About 10 years.
Depending how well you look after your golf balls, you can expect them to last around a decade before you see a noticeable decline in their performance.
It’s best to store them in a dry, warm area. Exposing them to extreme temperatures can cause the core to deform, impacting performance.
The other thing to watch for is the erosion of the protective cover on the balls’ surface. This layer protects the ball from water.
Once it’s eroded, water can seep into the ball, causing damage.
At the top end of the scale, you can expect to pay around £90 for 24 golf balls.
At this price, you’ll be getting balls that won’t be out of place on the professional tour and have the technology built in that can give you more control over your shots to get lower scores.
If you’re on a budget, you can get a dozen golf balls for around £17, which could be good if you’re new to the game and not ready to make a significant investment.
But with golf balls, you get what you pay for, so if you’re looking for golf balls that will help your game the most, you should look towards the middle or top end of the price scale.
Maintaining your golf balls will help them last longer (protecting your investment) and also ensure they perform as they’re supposed to.
If you’re golf balls get too dirty or overexposed to water, it can damage the outer cover and inner layers of the ball. The best thing to do is to regularly clean your golf balls (after every round) in warm soapy water to get rid of dirt.
If you’re struggling to remove the dirt, get a soft brush (like a soft toothbrush) and gently remove the dirt. Don’t use a wire brush, as you’ll risk removing the protective layer on the balls’ surface, which will cause them to deteriorate quicker.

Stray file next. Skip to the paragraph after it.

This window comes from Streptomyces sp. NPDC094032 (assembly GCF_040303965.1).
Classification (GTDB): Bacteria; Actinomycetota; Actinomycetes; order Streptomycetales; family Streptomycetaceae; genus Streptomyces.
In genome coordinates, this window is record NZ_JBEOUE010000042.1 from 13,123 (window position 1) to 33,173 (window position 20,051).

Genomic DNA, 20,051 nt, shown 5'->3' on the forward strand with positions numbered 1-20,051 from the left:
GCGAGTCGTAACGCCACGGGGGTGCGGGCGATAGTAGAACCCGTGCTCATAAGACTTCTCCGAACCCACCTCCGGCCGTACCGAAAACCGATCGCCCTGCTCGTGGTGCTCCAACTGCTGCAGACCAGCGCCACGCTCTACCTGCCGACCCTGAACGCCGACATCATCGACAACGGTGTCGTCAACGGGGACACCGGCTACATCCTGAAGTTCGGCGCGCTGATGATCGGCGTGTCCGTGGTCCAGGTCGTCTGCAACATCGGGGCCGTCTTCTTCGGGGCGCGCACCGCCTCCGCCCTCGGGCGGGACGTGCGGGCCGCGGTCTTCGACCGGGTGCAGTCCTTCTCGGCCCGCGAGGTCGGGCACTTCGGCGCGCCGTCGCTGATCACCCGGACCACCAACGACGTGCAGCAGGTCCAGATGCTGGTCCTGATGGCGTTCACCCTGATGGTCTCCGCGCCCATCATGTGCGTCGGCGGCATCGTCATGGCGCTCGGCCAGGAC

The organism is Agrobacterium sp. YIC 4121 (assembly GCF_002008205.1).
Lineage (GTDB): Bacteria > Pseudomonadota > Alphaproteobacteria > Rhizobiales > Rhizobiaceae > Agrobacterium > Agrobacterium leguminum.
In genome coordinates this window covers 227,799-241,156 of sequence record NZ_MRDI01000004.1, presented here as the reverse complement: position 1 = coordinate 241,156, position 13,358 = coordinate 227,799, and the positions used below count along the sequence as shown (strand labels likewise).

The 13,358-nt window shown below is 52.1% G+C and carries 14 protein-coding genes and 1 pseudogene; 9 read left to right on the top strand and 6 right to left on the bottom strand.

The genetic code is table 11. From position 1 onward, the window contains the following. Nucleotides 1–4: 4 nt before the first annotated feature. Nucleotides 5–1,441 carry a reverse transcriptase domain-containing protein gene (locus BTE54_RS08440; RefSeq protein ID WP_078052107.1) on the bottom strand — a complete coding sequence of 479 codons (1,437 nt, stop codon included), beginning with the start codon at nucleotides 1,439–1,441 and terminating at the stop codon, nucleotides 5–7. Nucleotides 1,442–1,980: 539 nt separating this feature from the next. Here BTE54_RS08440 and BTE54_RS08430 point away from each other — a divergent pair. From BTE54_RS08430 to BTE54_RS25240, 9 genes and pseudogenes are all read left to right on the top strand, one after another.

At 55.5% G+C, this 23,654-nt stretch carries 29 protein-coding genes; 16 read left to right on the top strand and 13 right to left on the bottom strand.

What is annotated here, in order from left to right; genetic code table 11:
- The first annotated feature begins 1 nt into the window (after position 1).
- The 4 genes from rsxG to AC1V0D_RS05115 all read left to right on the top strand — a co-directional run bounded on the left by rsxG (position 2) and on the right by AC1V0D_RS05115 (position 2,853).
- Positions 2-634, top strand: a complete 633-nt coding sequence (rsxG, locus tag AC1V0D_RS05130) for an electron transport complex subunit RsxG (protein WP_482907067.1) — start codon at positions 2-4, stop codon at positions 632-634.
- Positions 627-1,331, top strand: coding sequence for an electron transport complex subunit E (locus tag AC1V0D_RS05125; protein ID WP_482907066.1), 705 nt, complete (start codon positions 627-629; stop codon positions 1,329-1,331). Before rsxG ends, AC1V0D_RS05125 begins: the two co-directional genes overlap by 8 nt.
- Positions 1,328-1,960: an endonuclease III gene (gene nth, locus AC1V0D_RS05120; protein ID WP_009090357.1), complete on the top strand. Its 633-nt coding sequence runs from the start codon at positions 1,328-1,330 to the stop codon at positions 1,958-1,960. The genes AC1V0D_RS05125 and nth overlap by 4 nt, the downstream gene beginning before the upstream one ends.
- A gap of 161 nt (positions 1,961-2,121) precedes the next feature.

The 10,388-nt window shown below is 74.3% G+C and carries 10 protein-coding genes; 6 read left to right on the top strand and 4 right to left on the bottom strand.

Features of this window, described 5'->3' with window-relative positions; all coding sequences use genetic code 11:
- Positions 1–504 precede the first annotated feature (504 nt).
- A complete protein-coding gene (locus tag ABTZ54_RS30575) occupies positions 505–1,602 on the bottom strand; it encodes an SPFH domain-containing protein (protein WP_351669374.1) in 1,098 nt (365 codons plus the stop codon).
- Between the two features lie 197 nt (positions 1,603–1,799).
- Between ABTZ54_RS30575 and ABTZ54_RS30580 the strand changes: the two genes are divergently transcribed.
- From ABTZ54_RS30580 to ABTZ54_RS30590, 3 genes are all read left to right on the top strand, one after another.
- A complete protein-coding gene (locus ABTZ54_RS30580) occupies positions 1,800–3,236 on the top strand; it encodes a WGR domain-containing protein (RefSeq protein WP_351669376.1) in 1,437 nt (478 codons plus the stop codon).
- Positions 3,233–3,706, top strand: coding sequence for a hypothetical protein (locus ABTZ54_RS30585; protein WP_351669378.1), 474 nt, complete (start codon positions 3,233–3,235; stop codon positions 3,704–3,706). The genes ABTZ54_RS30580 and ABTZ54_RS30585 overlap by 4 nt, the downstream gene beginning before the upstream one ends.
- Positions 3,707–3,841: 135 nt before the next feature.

While every golf ball is designed to help you get more control over your shots, the technology isn’t the same in all of them and some golf balls are designed to be better at different things.
Low compression balls, for example, are easier to hit and are more forgiving if your connection isn’t flush (because they’re less reactive to the initial impact). But, because they’re lighter, they can be more affected by things like high winds.
These tend to be better for newer golfers.
High compression balls, on the other hand, are harder to control (because the ball compresses more which means it’s more reactive to the initial impact with the club).
But they’re less affected by high winds because they’re heavier, so if you connect properly, there’s more chance of your ball going straight.
These tend to be more suited to better players.
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